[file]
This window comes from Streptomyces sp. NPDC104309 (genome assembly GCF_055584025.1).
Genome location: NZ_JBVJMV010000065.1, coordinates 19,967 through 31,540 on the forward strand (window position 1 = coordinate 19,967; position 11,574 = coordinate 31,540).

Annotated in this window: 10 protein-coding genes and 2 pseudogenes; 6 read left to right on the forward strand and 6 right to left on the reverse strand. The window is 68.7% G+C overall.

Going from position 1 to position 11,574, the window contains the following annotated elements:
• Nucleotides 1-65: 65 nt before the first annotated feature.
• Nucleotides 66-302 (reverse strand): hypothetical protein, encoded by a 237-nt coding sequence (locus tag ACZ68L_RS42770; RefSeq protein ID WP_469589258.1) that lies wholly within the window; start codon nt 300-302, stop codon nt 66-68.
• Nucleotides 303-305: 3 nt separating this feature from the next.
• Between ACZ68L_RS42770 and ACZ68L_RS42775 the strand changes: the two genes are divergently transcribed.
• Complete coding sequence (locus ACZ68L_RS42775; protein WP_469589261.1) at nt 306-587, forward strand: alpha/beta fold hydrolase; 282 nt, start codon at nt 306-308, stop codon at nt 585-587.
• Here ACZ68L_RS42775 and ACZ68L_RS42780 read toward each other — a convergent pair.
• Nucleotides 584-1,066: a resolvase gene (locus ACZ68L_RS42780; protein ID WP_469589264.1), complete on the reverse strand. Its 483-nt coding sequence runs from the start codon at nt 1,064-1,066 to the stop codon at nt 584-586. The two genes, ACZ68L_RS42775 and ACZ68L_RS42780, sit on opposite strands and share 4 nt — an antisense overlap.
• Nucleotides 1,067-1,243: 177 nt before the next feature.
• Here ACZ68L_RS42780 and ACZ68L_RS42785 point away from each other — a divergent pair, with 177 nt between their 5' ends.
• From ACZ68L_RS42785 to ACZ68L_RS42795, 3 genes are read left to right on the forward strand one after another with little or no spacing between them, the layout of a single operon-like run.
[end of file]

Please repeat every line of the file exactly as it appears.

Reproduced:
This window comes from Streptomyces sp. NPDC104309 (genome assembly GCF_055584025.1).
Genome location: NZ_JBVJMV010000065.1, coordinates 19,967 through 31,540 on the forward strand (window position 1 = coordinate 19,967; position 11,574 = coordinate 31,540).

Annotated in this window: 10 protein-coding genes and 2 pseudogenes; 6 read left to right on the forward strand and 6 right to left on the reverse strand. The window is 68.7% G+C overall.

Going from position 1 to position 11,574, the window contains the following annotated elements:
• Nucleotides 1-65: 65 nt before the first annotated feature.
• Nucleotides 66-302 (reverse strand): hypothetical protein, encoded by a 237-nt coding sequence (locus tag ACZ68L_RS42770; RefSeq protein ID WP_469589258.1) that lies wholly within the window; start codon nt 300-302, stop codon nt 66-68.
• Nucleotides 303-305: 3 nt separating this feature from the next.
• Between ACZ68L_RS42770 and ACZ68L_RS42775 the strand changes: the two genes are divergently transcribed.
• Complete coding sequence (locus ACZ68L_RS42775; protein WP_469589261.1) at nt 306-587, forward strand: alpha/beta fold hydrolase; 282 nt, start codon at nt 306-308, stop codon at nt 585-587.
• Here ACZ68L_RS42775 and ACZ68L_RS42780 read toward each other — a convergent pair.
• Nucleotides 584-1,066: a resolvase gene (locus ACZ68L_RS42780; protein ID WP_469589264.1), complete on the reverse strand. Its 483-nt coding sequence runs from the start codon at nt 1,064-1,066 to the stop codon at nt 584-586. The two genes, ACZ68L_RS42775 and ACZ68L_RS42780, sit on opposite strands and share 4 nt — an antisense overlap.
• Nucleotides 1,067-1,243: 177 nt before the next feature.
• Here ACZ68L_RS42780 and ACZ68L_RS42785 point away from each other — a divergent pair, with 177 nt between their 5' ends.
• From ACZ68L_RS42785 to ACZ68L_RS42795, 3 genes are read left to right on the forward strand one after another with little or no spacing between them, the layout of a single operon-like run.